Scott Gladwin trial: Baby suffered ‘catastrophic’ eye injuries

The four-month-old baby who died after allegedly being shaken by a teenage boy from Huthwaite had suffered ‘catastrophic’ injuries to his eyes, a court was told.

Scott Gladwin (20) has denied the manslaughter of baby Scott Cawthorne, who died on 6th February 2010, and who had been left in Gladwin’s care at his home on Woodland Avenue while the baby’s mum Kelly Middleton went to the shops.

Nottingham Crown Court today heard from consultant eye pathologist Dr Richard Bonshek, who examined the baby’s eyes after he died.

Dr Bonshek told the court that he found a ‘severe degree of retinal bleeding’ in both of baby Scott’s eyes.

He also identified bleeding in the macular area, optic nerve sheath haemorrhage, bleeding in the junction between the sclera and the optic nerve and bleeding outside of the eye.

The vitreous, the clear gel that fills the space between the lens and the retina of the eyeball, was also cloudy with dispersed blood.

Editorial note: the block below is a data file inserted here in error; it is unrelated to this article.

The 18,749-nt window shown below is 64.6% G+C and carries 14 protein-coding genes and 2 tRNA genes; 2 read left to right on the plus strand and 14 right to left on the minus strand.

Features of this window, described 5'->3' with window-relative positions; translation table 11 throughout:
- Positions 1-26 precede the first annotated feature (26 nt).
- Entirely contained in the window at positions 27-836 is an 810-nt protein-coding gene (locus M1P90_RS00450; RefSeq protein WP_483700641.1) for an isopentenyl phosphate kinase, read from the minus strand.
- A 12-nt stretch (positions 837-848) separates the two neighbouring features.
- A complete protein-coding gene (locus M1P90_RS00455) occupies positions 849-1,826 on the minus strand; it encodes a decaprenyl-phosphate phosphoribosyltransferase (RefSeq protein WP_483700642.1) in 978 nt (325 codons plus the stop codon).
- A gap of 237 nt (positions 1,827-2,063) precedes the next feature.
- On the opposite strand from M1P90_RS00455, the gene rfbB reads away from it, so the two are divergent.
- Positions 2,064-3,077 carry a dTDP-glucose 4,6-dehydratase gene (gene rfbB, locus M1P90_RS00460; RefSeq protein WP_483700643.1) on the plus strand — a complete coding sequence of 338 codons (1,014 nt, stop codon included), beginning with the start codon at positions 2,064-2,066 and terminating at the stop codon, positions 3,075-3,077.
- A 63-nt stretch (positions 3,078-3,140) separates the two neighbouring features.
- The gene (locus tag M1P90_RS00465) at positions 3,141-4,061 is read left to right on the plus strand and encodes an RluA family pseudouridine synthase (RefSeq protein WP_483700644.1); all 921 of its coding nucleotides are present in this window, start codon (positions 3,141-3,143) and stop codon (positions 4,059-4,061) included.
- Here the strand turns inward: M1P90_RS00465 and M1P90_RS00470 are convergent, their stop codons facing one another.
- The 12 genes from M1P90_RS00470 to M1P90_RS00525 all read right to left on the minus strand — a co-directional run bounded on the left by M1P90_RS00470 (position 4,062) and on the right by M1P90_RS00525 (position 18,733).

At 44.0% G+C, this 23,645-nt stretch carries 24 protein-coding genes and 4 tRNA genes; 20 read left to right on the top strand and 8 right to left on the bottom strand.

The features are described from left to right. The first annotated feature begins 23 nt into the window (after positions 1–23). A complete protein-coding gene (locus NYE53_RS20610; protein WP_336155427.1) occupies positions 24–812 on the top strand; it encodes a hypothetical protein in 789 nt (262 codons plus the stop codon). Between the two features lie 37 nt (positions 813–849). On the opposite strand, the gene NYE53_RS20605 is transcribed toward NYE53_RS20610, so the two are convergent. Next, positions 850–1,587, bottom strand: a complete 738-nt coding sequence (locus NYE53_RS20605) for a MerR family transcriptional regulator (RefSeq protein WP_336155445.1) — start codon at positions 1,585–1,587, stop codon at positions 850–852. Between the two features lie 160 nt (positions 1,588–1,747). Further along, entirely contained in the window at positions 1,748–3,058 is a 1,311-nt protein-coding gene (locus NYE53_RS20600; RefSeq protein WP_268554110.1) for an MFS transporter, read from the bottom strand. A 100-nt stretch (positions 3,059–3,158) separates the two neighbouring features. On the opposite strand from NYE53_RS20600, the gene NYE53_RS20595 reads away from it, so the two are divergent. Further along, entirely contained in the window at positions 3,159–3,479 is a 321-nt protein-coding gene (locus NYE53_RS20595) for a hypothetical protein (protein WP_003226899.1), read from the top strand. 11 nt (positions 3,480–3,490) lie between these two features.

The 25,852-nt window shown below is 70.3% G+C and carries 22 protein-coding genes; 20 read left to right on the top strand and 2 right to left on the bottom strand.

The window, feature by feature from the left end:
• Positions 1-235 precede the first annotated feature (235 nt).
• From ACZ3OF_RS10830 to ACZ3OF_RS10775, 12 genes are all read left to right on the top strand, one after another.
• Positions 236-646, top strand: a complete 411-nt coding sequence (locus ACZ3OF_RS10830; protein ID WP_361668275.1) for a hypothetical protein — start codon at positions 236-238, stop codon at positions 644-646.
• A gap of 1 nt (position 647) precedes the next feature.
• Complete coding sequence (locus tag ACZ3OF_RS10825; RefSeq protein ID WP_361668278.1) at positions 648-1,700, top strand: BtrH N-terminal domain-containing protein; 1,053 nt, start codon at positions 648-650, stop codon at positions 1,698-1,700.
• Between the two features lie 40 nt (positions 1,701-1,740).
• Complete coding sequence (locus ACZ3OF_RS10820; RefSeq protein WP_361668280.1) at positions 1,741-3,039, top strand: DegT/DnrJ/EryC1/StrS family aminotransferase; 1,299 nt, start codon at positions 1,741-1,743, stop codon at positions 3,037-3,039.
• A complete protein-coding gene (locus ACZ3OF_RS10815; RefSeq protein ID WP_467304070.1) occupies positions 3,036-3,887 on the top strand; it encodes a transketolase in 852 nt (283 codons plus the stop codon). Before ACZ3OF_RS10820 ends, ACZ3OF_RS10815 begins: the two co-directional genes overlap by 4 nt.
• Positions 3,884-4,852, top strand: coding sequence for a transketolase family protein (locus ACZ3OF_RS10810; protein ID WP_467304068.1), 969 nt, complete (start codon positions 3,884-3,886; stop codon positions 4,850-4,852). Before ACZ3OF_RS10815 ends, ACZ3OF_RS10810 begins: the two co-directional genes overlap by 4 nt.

Dr Bonshek estimated the injuries to have occurred between 12 and 72 hours prior to death and described them as ‘catastrophic in terms of vision’.

“If you put that all together it indicates there’s likely to have been severe trauma that’s caused it,” he said.

The damage to the eyes would have happened at the same time as the baby suffered the damage to his brain that had been identified by scans, he added.

Dr Bonshek concluded that the injuries were consistent with a non-accidental injury and though he did not know what had caused them in this case, such injuries have before occurred as a result of shaking.

Dr Bonshek’s examination also found evidence of older bleeding to the eyes but this had obviously been less severe. He could not rule out that this was also as a result of a non-accidental cause.

The court then heard from the paramedic and ambulance technician who attended the 999 call made after baby Scott was taken ill on 3rd February.

Craig Hall, the ambulance technician, described the job as a ‘grab and run’ because the baby was so ill.

He said his colleague was doing CPR on the baby and he could see straight away the tot was not breathing and had blood coming from its nose.

Kelly Middleton returned home from the shops just before the ambulance left and she got in to travel to hospital with her son.

“She was in a concerned state initially then when she saw the patient was not breathing she became very distressed,” Mr Hall said.

The trial continues.